With the winter of 2014-2015 failing to deliver much of a snowpack to California, Californians entered a fourth year of drought. The measurement on March 3rd of the snowpack was the water equivalent of five inches, or 19% of the average for that date. The drought’s extension ran counter to the conventional wisdom that droughts last three years in California. Such “wisdom” is problematic not only for its specific content in this case, but also because of the underlying presumption of epistemological infallibility. Ok, I’ll unpack this bit of creative verbosity. Without being aware of it, we tend to assume that we can’t be wrong about things we have not studied. In fact, we even dismiss the knowledge of those who are learned in a given subject in favor of our own belief that we can’t be wrong about what we suppose we know. This tendency of the human brain gets our species in a lot of trouble, yet we as a species are nearly blind to underlying drought.
Felicia Marcus, chair of the State Water Resources Control Board, said at the time, “Last year people thought we were in a regular three-year drought cycle and it would rain next year.” Even though people were aware of global warming, they presumed that what they thought they knew of the drought cycle was still applicable. Underlying this assumption is the more basic one that tomorrow will be like today and yesterday.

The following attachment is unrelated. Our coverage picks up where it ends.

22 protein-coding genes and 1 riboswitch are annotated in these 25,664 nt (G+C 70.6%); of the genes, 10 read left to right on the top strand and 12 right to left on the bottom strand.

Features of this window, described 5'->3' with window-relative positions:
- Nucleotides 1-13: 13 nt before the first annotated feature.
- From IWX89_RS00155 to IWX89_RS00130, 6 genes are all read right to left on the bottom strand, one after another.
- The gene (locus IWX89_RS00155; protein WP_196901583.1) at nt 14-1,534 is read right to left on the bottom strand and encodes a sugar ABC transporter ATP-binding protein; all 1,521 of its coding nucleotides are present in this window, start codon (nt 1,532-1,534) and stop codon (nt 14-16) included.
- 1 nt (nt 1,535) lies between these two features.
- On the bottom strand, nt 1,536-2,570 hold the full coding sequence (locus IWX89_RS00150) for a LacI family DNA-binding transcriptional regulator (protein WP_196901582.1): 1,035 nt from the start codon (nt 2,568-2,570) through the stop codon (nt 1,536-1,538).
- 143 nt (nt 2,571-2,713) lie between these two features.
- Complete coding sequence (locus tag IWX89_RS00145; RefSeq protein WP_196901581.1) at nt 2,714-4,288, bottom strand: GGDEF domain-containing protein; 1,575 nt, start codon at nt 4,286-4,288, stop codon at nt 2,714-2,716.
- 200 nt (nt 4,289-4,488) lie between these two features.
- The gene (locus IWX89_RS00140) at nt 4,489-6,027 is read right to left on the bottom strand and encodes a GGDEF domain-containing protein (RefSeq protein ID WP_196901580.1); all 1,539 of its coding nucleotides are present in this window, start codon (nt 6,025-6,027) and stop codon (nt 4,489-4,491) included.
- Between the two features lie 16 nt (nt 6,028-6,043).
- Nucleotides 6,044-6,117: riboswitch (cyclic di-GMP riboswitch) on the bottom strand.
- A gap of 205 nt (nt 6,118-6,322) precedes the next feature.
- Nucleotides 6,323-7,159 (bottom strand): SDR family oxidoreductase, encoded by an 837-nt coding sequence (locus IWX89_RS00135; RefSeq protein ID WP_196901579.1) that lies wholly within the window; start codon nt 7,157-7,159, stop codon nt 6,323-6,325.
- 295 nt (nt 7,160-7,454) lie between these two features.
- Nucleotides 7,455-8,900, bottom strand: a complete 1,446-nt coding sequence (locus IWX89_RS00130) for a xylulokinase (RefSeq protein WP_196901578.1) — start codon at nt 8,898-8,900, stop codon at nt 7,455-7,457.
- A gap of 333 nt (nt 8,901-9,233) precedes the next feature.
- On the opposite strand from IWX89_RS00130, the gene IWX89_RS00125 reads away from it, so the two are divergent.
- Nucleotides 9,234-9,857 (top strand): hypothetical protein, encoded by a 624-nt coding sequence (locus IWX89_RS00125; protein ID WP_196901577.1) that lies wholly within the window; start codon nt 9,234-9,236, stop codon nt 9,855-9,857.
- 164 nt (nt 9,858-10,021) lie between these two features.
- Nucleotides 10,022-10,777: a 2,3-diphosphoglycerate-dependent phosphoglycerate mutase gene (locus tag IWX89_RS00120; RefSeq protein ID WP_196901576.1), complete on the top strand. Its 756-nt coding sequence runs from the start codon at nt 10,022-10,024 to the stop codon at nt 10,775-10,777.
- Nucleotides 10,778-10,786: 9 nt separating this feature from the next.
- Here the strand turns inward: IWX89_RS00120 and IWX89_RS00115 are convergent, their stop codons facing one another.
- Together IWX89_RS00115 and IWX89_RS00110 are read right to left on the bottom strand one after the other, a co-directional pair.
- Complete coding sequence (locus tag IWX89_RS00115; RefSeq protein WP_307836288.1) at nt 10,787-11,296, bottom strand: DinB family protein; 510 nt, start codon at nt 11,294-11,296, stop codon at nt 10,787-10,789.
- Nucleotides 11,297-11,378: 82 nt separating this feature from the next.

Problematically, the three-year drought-cycle presumption may have made California’s water-situation even worse. With the rain in December 2014, Californians generally may have taken longer showers and left their bathroom facets on while brushing their teeth under the mistaken assumption that drought must be ending. The following month was dry, so people watered normally dormant landscapes.
Even in trying to explain the elongated drought, people were getting it wrong in concluding that the cause was changing precipitation patterns. Global warming, evinced in California’s record average temperature in the winter of 2014-2014 of 45.6 degrees (F), is the actual cause. “The normal cyclical conditions in California are different now from what they used to be, and that’s not because the long-term annual precipitation changed,” Noah Diffenbaugh at Stanford’s Woods Institute for the Environment explains. “What is really different is there has been a long-term warming in California . . . (a)nd we know from looking at the historical record that low precipitation years are much more likely to result in drought conditions if they occur with high temperatures.” Yet in spite of such evidence and that of the Earth’s atmosphere as warming above and beyond normal cycles, enough people cling to their antiquated knowledge as if they cannot be wrong that I suspect that a human tendency is involved.